A human migration tsunami of historic proportions—anywhere from 70,000 to 85,000 strong—is on its way from throughout the globe to the U.S. southern border, funneling through the notorious so-called “Darien Gap” jungle route that runs out of South America into Panama and northward to the U.S. border.
More international migrants are crossing through the gap than in anyone’s recorded memory now, all heading to the U.S. border. The Associated Press said so. Axios said so. Now, of late, on the front page of its Sunday editions, The New York Times has said so.
But nowhere in any of this profoundly belated coverage was it mentioned that the U.S.-allied government of Panama is the primary official smuggler. Nor has it been mentioned that the U.S.-allied governments of Colombia and Costa Rica are just as complicit in materially facilitating the movement of migrants out of their territories toward the American border.
Both Colombia and Costa Rica allow criminal smuggling organizations to operate mostly unfettered to achieve the national objective of clearing their countries of a potentially expensive problem. With friends like these pushing 70,000-plus immigrants to cause chaos and crisis on the U.S. southern border, as happened recently in Del Rio, Texas, and now Yuma, Arizona, who needs enemies?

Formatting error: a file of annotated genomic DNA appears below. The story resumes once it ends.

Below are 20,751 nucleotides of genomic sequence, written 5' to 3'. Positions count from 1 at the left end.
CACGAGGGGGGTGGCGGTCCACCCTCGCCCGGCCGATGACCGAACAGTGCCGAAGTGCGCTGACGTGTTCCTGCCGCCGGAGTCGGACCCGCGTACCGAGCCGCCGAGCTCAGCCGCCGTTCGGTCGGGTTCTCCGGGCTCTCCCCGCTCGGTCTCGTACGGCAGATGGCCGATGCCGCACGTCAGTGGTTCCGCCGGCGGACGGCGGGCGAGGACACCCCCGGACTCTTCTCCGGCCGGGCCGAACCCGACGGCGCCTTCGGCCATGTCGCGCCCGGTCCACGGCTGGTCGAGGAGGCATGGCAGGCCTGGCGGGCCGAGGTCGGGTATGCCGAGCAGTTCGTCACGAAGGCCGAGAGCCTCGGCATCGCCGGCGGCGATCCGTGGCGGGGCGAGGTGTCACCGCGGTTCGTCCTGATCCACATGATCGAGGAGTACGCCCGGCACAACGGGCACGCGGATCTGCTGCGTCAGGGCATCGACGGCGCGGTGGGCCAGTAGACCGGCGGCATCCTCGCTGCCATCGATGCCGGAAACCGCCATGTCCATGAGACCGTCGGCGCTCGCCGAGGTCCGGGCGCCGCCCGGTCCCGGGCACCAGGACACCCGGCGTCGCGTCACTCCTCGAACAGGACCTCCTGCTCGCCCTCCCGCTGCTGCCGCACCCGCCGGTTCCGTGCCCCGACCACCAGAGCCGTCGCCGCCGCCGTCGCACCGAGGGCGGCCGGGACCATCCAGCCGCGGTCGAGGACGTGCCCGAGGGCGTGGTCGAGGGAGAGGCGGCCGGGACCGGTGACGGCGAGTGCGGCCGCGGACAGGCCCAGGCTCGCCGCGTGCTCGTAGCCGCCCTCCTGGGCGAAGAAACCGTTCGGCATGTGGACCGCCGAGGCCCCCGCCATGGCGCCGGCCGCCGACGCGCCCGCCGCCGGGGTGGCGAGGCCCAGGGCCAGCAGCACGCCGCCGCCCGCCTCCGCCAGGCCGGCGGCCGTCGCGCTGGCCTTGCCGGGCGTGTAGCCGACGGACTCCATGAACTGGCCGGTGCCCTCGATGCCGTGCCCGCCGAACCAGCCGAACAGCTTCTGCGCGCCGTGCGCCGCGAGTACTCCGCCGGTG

Even at a time of epic numbers like these, the United States has never seen fit to publicly acknowledge that Colombia, Panama, and Costa Rica are doing this to the American people. The American public hardly knows of it. Nor has the United States sought to diplomatically leverage any of the governments to instead disrupt, slow, or outright halt the flows of illegal migrants long before they reach Mexico.
This strange state of tolerance and American public ignorance, even during the Trump administration, endures even though all three of these nations are ideally positioned as trail-route bottlenecks where new U.S. strategies can significantly attenuate the problem. All involved must simply acknowledge it is happening and express the political will to press for a solution.
The Policy of ‘Controlled Flow’
In December 2018 and again in June 2021, the Center for Immigration Studies sent me to Panama and Costa Rica, where I traveled widely, documenting the international migrant routes leading out of the Darien Gap as an American national security issue. At least several thousand of these migrants a year, after all, hail from Islamic nations where terrorist groups operate.